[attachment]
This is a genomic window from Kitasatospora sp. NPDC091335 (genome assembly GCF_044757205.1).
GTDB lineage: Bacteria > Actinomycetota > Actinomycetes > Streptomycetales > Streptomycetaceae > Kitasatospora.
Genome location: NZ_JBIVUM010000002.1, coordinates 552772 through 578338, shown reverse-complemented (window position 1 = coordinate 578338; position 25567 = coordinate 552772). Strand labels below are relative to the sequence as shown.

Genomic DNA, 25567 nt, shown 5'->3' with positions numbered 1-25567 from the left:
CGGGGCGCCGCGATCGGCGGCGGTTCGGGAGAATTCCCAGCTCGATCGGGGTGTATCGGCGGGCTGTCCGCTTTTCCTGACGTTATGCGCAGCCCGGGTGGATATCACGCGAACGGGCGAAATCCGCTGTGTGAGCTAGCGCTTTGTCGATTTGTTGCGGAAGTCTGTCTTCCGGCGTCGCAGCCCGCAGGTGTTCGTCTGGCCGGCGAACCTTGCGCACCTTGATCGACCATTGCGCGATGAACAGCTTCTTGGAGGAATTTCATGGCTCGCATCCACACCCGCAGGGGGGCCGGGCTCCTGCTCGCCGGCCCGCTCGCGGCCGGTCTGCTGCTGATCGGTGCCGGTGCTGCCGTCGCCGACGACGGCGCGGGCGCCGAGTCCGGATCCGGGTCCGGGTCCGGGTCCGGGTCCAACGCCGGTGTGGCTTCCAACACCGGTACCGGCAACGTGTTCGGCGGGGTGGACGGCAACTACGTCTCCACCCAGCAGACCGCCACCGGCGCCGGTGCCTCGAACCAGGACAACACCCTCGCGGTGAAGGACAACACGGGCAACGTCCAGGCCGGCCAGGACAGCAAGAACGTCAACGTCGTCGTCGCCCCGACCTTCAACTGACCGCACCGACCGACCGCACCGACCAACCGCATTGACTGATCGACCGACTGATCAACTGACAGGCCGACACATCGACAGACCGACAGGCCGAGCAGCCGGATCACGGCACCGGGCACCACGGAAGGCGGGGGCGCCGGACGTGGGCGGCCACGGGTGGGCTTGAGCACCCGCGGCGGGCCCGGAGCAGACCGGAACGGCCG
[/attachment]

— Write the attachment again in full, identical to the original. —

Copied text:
This is a genomic window from Kitasatospora sp. NPDC091335 (genome assembly GCF_044757205.1).
GTDB lineage: Bacteria > Actinomycetota > Actinomycetes > Streptomycetales > Streptomycetaceae > Kitasatospora.
Genome location: NZ_JBIVUM010000002.1, coordinates 552772 through 578338, shown reverse-complemented (window position 1 = coordinate 578338; position 25567 = coordinate 552772). Strand labels below are relative to the sequence as shown.

Genomic DNA, 25567 nt, shown 5'->3' with positions numbered 1-25567 from the left:
CGGGGCGCCGCGATCGGCGGCGGTTCGGGAGAATTCCCAGCTCGATCGGGGTGTATCGGCGGGCTGTCCGCTTTTCCTGACGTTATGCGCAGCCCGGGTGGATATCACGCGAACGGGCGAAATCCGCTGTGTGAGCTAGCGCTTTGTCGATTTGTTGCGGAAGTCTGTCTTCCGGCGTCGCAGCCCGCAGGTGTTCGTCTGGCCGGCGAACCTTGCGCACCTTGATCGACCATTGCGCGATGAACAGCTTCTTGGAGGAATTTCATGGCTCGCATCCACACCCGCAGGGGGGCCGGGCTCCTGCTCGCCGGCCCGCTCGCGGCCGGTCTGCTGCTGATCGGTGCCGGTGCTGCCGTCGCCGACGACGGCGCGGGCGCCGAGTCCGGATCCGGGTCCGGGTCCGGGTCCGGGTCCAACGCCGGTGTGGCTTCCAACACCGGTACCGGCAACGTGTTCGGCGGGGTGGACGGCAACTACGTCTCCACCCAGCAGACCGCCACCGGCGCCGGTGCCTCGAACCAGGACAACACCCTCGCGGTGAAGGACAACACGGGCAACGTCCAGGCCGGCCAGGACAGCAAGAACGTCAACGTCGTCGTCGCCCCGACCTTCAACTGACCGCACCGACCGACCGCACCGACCAACCGCATTGACTGATCGACCGACTGATCAACTGACAGGCCGACACATCGACAGACCGACAGGCCGAGCAGCCGGATCACGGCACCGGGCACCACGGAAGGCGGGGGCGCCGGACGTGGGCGGCCACGGGTGGGCTTGAGCACCCGCGGCGGGCCCGGAGCAGACCGGAACGGCCG